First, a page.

-No tears for your friend, eh? You might, I suppose, but I took them all from you years ago, when you were just a little girl!
The witch hovered in close, right up in her face. She said,
-You forgot about me. I made you forget. Everything but your fear. Fear takes the longest, and so I let you forget it on your own. And when that final forgetting was complete, you came back to me, exactly as my spell was constructed! It makes me… So happy! And you’ve brought a friend! I knew you would be drawn to another with the inner fires burning bright. And such fires in her! She could have been a great magician, but instead she will fill my bucket, and you will help her, little Annie.
-I won’t help you hurt her!
-You will, you will.
And she flew up on her broom, up out of the ravine and into the trees of the forest.
As the sun was setting, the witch returned. She rang her little bell, and the goats all calmed down again, and they all collapsed in exhaustion, their long weird tongues lolling out of their mouths, frothy and bloody. She said,
-I see you have filled the bucket.
She floated down and grabbed up the bucket, and dropped a jug in the pen. She held the bucket close and inhaled deeply the salty metallic smell. Then she looked back at Alice and said,
-Drink it all, or you’ll be sorry!
The Witch flew around over the goat pen. She pointed at one of the goats and shouted,
-This goat is dead! A fine feast he will make for me!
She floated down and picked up the dead goat by one of its horns, and hurled it to the middle of the yard. She rang her little bell, this time with a different rhythm than she rang at the goats, and her slave creatures emerged from hiding. One of them skinned the goat expertly while the others built a great fire and a spit for roasting upon it.
The Witch sat upon her floating broom, chomping and chewing and slurping and sucking the meat and bones of the goat, washing it all down with great swallows of Alice’s tears, which she scooped from the bucket with a golden chalice. Hers was a sorcery of sorrow, and the liquid misery of a young magician was the greatest of all possible consumptions.
In the dark of night the firelight gleamed in the eyes of the Witches prisoners, Annie, Alice, the goats, the slave creatures. They all looked upon the gruesome scene unfolding in silence, until sleep overtook them all.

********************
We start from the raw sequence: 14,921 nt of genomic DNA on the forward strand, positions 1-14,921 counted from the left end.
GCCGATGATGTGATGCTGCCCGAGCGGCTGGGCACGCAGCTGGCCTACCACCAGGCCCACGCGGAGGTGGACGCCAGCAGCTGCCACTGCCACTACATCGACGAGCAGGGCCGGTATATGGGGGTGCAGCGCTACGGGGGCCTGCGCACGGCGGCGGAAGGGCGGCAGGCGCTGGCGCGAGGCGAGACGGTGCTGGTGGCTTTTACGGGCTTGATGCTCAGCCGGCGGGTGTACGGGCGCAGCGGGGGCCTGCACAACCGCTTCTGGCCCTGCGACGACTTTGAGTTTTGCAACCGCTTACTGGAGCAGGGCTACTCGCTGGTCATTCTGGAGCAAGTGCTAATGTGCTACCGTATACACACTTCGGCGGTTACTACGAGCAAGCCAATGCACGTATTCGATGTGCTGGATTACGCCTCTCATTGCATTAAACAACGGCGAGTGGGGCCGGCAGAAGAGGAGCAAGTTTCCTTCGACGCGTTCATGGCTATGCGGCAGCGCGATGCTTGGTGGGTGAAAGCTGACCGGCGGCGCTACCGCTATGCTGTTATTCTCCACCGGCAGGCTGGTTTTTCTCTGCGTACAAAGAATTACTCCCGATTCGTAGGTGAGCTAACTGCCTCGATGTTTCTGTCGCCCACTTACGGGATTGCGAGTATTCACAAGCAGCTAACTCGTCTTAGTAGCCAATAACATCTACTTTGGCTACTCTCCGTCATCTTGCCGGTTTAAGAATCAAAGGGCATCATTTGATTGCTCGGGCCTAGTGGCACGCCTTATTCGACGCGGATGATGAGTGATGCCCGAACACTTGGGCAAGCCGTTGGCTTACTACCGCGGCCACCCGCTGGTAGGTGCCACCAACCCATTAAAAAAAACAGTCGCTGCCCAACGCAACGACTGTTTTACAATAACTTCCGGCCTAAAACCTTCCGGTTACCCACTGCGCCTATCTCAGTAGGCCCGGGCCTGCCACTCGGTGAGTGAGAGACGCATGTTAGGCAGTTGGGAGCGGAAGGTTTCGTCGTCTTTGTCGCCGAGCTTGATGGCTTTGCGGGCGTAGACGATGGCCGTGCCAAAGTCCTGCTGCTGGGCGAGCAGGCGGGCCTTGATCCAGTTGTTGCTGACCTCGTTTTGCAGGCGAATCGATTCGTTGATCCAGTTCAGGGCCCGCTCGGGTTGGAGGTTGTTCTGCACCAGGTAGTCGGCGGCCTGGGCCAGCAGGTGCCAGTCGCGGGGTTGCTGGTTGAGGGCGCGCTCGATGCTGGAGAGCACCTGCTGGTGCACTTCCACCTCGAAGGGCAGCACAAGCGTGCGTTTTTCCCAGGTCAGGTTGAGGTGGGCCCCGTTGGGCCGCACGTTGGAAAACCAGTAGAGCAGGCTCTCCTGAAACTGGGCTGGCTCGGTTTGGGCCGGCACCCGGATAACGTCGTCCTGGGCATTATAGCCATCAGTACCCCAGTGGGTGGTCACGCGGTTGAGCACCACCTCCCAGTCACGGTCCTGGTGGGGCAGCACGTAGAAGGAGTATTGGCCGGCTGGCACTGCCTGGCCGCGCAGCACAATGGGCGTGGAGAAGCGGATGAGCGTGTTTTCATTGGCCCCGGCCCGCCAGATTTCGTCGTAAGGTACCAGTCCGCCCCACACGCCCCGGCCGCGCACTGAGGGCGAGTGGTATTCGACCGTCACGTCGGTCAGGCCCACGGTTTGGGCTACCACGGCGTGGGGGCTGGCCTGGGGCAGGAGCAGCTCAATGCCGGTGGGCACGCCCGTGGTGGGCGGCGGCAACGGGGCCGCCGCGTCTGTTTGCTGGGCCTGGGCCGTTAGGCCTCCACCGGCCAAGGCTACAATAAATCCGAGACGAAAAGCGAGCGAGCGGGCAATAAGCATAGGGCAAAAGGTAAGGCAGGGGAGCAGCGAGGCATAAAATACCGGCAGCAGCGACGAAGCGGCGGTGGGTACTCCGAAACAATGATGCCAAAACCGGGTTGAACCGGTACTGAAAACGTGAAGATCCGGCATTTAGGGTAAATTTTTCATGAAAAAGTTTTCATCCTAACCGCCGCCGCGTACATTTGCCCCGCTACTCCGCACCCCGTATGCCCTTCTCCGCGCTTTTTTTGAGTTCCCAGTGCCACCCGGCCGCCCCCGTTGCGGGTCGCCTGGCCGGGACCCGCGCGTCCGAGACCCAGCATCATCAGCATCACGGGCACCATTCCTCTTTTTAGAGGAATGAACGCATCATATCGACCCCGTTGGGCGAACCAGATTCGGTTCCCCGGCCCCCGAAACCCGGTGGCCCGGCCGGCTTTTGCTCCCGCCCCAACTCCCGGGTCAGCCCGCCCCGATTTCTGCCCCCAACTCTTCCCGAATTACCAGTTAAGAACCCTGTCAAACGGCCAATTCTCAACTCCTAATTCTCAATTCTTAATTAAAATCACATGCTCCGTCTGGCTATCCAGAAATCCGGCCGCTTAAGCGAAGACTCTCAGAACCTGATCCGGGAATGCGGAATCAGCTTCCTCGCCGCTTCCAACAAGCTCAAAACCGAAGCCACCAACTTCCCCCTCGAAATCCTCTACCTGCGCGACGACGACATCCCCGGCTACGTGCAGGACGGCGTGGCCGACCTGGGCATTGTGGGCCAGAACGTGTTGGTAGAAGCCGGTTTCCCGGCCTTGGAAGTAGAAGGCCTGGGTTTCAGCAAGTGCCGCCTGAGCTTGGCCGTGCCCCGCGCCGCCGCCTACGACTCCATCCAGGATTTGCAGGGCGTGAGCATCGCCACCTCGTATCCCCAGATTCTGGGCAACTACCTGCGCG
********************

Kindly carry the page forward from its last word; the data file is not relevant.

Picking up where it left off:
The second morning, the Witch descended to inspect the jug. Alice had drunk it all. She nodded and swapped the bucket for the jug. Then she rang her little bell, and flew off, and the goats went crazy again, this time kicking at the little pen with their hind legs, and sticking their heads in to get at her skirt and sleeves, so she had to stay exactly in the middle of the pen. However, she did not cry any tears. She had hardened herself to the fear of the goats.
When the Witch returned and saw the bucket was empty, she said,
-So you think you’re tough, eh? Not even one tear in the bucket for me! We’ll see about that before the sun goes down!
The Witch flew around, hovering behind the trees that Annie was tied to. She muttered a spell, and a long nasty whip appeared in her hand. She whipped Annie mercilessly, who still shed no tears, though Alice soon filled the bucket again with tears for her friend.
The Witch rang her little bell and the goats settled down, and another one fell down dead. She swapped the bucket for the jug, both full once again, and feasted as she had the night before, and the next night and the next.
Whenever Alice’s tears dried up, the Witch used some new method to provoke her. She looked in Alice’s mind, and created illusions of her parents. These phantoms tricked Alice into believing they had come to rescue her, only to be captured by the Witch, who imprisoned, tortured and killed them over the course of the days. Every night a goat died, and every night she ate the goat and drank Alice’s tears, and each day her body grew younger, and the bone pile got higher.
On the ninth day, the last goat could hardly stand, Annie was a covered in long wealing scars, and Alice was deep, deep, and deep inside herself. When the Witch descended from above and surveyed the pathetic scene, she said,